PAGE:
The protective coating surface is preferably non-wetting to the immersion fluid to further prevent immersion fluid penetration between contacting surfaces.

Each layer of the protective coating and the overall coating is preferably defect-free. Defects may arise due to localized variation in thickness of the individual layers, pin-holes or inclusions in the individual layers or the coating, or de-lamination between layers or between the coating and the base substrate. Since de-lamination can occur due to internal stress build-up in the coating, alternate layers in the coating may possess varying mechanical properties. For example, a multi-layer coating on a titanium base substrate may comprise films of titanium nitride, titanium carbonitride, titanium carbide and diamond-like carbon (DLC). An example of a multi-layer coating on a quartz base substrate may comprise films of silicon carbide and diamond-like carbon (DLC).

The protective coating preferably has a high Knoop hardness greater than 1000 and more preferably greater than 2000. Alternately the coating has preferably a Moh hardness greater than 7 and more preferably greater than 9. Coatings with high hardness tend to also be wear-resistant which is beneficial to minimize mechanical wear. Examples of material films exhibiting such hardness includes diamond films, diamond-like carbon (DLC) films, boron nitride, boron carbide, silicon carbide, tungsten carbide, aluminum oxide, sapphire, titanium nitride, titanium carbonitride, titanium aluminum nitride and titanium carbide films.

The protective coating preferably has high mechanical strength, having a Young's modulus of greater than 100 GPa and more preferably greater than 200 GPa.

The protective coating has a low dry coefficient of friction in the range of 0 to 0.4 and more preferably in the range 0 to 0.2. A low coefficient of friction is preferred as it would reduce the friction forces exerted on the closing disk when it slides against the immersion disk or the closing disk cavity. This is turn reduces the wear experienced by the closing disk thus improving its durability. Examples of materials with low coefficient of friction include diamond films and diamond-like carbon films.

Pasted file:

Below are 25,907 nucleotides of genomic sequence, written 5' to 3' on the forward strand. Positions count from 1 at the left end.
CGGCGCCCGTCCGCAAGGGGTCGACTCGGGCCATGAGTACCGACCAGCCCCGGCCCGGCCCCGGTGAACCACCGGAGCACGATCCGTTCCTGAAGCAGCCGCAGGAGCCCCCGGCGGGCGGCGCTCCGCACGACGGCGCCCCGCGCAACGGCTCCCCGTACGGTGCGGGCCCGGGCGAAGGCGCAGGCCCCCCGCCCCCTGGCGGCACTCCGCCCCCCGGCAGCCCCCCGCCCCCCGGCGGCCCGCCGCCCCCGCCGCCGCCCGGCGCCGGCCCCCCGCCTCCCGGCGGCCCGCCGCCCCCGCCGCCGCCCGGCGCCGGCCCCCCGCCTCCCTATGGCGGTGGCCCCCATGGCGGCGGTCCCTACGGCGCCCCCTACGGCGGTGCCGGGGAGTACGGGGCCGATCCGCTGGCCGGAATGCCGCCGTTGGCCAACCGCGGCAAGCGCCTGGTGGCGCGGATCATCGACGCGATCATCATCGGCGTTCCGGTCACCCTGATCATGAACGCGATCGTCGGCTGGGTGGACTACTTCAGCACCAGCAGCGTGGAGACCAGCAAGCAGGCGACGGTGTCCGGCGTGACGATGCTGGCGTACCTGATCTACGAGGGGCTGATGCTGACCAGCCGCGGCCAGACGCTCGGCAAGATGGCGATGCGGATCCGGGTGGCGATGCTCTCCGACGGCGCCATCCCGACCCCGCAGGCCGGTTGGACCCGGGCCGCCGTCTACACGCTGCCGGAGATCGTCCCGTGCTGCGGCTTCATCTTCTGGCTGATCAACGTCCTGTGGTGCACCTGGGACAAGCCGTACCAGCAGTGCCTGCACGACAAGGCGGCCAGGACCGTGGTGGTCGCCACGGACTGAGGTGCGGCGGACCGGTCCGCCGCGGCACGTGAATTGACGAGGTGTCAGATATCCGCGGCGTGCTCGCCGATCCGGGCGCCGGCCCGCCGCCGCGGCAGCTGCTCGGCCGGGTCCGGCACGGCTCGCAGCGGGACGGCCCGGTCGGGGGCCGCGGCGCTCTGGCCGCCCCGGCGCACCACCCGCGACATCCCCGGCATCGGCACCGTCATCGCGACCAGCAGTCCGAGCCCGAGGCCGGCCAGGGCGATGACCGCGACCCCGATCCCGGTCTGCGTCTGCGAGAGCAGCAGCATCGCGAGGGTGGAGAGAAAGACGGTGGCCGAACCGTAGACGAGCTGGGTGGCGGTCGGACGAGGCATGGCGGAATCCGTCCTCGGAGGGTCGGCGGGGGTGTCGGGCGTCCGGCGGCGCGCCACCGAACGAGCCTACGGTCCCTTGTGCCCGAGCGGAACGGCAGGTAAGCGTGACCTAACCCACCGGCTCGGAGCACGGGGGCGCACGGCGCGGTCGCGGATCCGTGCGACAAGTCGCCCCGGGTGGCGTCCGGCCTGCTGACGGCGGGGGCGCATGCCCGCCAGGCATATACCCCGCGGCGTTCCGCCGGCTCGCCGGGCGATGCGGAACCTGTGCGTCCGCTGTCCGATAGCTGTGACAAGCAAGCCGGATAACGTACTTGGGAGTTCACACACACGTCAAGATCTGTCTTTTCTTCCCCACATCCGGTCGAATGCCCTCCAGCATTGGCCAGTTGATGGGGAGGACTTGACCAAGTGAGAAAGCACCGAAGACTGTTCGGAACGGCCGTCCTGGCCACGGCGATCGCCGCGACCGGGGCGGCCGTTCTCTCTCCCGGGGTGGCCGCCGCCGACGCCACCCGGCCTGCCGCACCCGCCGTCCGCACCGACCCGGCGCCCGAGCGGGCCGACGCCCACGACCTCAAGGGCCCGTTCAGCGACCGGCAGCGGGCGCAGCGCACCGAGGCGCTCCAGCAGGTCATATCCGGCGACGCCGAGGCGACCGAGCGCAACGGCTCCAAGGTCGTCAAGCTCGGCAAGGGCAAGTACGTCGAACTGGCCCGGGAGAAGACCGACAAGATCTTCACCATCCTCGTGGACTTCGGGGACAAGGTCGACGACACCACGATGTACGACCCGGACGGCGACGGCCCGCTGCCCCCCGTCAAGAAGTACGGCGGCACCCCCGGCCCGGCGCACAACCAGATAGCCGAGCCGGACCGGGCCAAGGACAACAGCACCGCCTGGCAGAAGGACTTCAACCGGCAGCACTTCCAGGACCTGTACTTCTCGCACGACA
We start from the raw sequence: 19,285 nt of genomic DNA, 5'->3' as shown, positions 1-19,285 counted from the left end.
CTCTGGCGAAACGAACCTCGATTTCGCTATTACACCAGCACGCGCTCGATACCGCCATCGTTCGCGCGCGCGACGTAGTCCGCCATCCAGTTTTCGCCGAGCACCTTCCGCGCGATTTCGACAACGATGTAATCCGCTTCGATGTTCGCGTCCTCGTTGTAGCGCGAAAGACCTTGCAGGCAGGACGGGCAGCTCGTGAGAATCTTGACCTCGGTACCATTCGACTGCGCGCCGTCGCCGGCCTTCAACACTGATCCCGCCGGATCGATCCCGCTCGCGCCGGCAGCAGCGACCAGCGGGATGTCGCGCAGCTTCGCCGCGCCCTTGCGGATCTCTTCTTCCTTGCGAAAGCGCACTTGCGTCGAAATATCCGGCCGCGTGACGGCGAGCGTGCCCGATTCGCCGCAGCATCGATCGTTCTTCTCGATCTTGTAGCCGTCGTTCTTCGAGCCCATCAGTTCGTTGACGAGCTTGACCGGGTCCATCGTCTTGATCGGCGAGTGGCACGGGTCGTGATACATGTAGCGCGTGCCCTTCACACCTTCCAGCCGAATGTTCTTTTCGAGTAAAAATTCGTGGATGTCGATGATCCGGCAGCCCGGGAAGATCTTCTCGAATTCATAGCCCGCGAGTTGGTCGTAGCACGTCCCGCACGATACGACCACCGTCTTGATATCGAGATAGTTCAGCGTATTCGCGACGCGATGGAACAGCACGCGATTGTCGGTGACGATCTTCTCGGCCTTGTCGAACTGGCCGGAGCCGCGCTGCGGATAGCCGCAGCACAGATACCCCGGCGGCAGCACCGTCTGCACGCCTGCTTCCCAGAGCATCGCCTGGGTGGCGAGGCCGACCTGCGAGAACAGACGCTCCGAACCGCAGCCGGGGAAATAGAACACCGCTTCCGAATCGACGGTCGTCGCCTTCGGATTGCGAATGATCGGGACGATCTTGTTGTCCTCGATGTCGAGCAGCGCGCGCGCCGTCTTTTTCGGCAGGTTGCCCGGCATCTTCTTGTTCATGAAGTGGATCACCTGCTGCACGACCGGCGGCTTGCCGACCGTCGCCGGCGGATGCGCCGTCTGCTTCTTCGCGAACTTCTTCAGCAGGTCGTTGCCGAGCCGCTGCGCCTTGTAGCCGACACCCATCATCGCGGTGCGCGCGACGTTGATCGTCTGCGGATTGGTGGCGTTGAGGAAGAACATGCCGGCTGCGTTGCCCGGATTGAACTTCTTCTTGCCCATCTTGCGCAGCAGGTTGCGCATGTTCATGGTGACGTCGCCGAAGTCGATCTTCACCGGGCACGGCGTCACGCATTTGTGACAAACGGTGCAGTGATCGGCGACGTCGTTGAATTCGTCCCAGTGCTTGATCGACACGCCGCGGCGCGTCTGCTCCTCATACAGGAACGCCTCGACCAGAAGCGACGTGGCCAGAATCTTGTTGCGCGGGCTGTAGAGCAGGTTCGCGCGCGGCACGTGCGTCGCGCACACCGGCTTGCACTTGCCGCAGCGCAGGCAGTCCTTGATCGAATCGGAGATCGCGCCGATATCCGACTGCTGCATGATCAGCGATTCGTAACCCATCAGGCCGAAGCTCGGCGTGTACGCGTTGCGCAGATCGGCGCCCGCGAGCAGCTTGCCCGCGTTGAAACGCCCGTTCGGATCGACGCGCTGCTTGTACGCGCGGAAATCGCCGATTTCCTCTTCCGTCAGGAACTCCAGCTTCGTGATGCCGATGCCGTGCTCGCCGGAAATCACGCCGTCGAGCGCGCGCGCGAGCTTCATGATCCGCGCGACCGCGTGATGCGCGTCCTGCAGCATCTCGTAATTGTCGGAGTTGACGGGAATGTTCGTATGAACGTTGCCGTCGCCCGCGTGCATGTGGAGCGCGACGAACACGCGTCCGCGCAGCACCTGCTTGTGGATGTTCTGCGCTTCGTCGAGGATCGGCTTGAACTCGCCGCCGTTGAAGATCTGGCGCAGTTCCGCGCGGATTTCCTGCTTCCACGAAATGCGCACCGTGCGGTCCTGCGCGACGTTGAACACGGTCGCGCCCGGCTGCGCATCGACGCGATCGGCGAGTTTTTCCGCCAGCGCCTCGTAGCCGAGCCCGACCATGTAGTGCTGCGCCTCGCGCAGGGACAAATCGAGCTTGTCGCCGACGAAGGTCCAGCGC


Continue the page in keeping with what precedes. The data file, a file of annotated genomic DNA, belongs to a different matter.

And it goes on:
In some cases it may be preferential to coat similar films on the opposing surfaces to control the friction between the surfaces or control the relative hardness of the two surfaces. For example, the coefficient of friction between two diamond-like carbon surfaces will be lower than the coefficient of friction between a diamond-like carbon surface and a metal surface. Similarly, since the relative hardness of a diamond-like carbon surface is greater than the hardness of a metal surface, contact between such opposing surfaces may result in increased wear of the metal surface. If both surfaces are coated with similar material then wear would be minimized.

The protective coating is preferably substantially chemically inert to the immersion fluid, which may include any free radicals, oxidizing, acidic or alkaline compounds that may be generated in the immersion fluid upon irradiation or that may have leached into the immersion fluid upon contact with the photoresist on the wafer. The protective coating must also be substantially chemically inert to any other fluid that may be circulated through the showerhead such as a optical lens cleaning solution. Such reactions may generate defects or contaminants. The protective coating is preferably substantially inert with respect to such an immersion fluid over the useful lifetime of the tool, so as to avoid tool down time. Diamond or diamond-like carbon films are examples of coatings which are chemically inert towards a wide range of chemicals.

The protective coating preferably has thermal expansion characteristics substantially equal to the base substrate material to reduce the risk of de-lamination due to internal stresses. A larger mismatch in linear coefficient of thermal expansion (a) between the protective coating and the base substrate material will result in larger internal stress in the coating. This preference is more necessary if the protective coating is deposited at temperature much greater than the temperature at which the immersion scanner operates. For example, the linear coefficient of thermal expansion of a diamond film (α=1×10−6/Kelvin) is very similar to that of a quartz (α=0.6×10−6/Kelvin) or a glass ceramic, such as a Zerodur® (α=˜0/Kelvin) substrate. Thus, a diamond film would be highly preferred as a coating material for a quartz or glass ceramic substrate.